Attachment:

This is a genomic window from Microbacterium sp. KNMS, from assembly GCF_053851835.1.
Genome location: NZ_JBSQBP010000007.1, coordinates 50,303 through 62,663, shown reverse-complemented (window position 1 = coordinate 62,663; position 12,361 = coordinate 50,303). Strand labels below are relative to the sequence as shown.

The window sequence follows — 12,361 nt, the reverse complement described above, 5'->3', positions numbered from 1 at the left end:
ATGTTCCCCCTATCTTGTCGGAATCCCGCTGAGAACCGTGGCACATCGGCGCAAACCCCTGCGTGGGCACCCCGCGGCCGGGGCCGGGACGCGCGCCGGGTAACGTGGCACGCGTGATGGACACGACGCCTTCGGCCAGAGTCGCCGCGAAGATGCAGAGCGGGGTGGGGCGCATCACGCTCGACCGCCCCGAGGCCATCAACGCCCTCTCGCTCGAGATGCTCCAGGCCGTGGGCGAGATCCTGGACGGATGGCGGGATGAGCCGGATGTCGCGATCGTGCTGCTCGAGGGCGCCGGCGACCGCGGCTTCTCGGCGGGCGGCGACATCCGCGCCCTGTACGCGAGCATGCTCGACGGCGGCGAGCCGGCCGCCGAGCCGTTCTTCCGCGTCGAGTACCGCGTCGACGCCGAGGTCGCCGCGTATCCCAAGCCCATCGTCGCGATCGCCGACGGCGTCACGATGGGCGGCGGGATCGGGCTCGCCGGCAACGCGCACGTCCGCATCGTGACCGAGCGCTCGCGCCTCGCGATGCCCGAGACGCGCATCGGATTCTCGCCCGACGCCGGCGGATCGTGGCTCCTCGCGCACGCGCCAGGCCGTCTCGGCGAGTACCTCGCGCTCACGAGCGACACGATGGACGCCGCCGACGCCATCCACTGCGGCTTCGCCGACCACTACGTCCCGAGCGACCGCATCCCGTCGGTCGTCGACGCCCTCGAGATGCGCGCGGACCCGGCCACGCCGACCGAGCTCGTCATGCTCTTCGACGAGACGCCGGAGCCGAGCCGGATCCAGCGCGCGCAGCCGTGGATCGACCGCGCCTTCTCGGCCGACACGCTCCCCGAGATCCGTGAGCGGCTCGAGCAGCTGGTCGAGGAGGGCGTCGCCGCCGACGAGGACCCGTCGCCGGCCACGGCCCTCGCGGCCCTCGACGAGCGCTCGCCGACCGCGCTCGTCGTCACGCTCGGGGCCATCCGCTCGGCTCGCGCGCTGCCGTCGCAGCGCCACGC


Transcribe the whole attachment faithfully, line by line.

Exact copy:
This is a genomic window from Microbacterium sp. KNMS, from assembly GCF_053851835.1.
Genome location: NZ_JBSQBP010000007.1, coordinates 50,303 through 62,663, shown reverse-complemented (window position 1 = coordinate 62,663; position 12,361 = coordinate 50,303). Strand labels below are relative to the sequence as shown.

The window sequence follows — 12,361 nt, the reverse complement described above, 5'->3', positions numbered from 1 at the left end:
ATGTTCCCCCTATCTTGTCGGAATCCCGCTGAGAACCGTGGCACATCGGCGCAAACCCCTGCGTGGGCACCCCGCGGCCGGGGCCGGGACGCGCGCCGGGTAACGTGGCACGCGTGATGGACACGACGCCTTCGGCCAGAGTCGCCGCGAAGATGCAGAGCGGGGTGGGGCGCATCACGCTCGACCGCCCCGAGGCCATCAACGCCCTCTCGCTCGAGATGCTCCAGGCCGTGGGCGAGATCCTGGACGGATGGCGGGATGAGCCGGATGTCGCGATCGTGCTGCTCGAGGGCGCCGGCGACCGCGGCTTCTCGGCGGGCGGCGACATCCGCGCCCTGTACGCGAGCATGCTCGACGGCGGCGAGCCGGCCGCCGAGCCGTTCTTCCGCGTCGAGTACCGCGTCGACGCCGAGGTCGCCGCGTATCCCAAGCCCATCGTCGCGATCGCCGACGGCGTCACGATGGGCGGCGGGATCGGGCTCGCCGGCAACGCGCACGTCCGCATCGTGACCGAGCGCTCGCGCCTCGCGATGCCCGAGACGCGCATCGGATTCTCGCCCGACGCCGGCGGATCGTGGCTCCTCGCGCACGCGCCAGGCCGTCTCGGCGAGTACCTCGCGCTCACGAGCGACACGATGGACGCCGCCGACGCCATCCACTGCGGCTTCGCCGACCACTACGTCCCGAGCGACCGCATCCCGTCGGTCGTCGACGCCCTCGAGATGCGCGCGGACCCGGCCACGCCGACCGAGCTCGTCATGCTCTTCGACGAGACGCCGGAGCCGAGCCGGATCCAGCGCGCGCAGCCGTGGATCGACCGCGCCTTCTCGGCCGACACGCTCCCCGAGATCCGTGAGCGGCTCGAGCAGCTGGTCGAGGAGGGCGTCGCCGCCGACGAGGACCCGTCGCCGGCCACGGCCCTCGCGGCCCTCGACGAGCGCTCGCCGACCGCGCTCGTCGTCACGCTCGGGGCCATCCGCTCGGCTCGCGCGCTGCCGTCGCAGCGCCACGC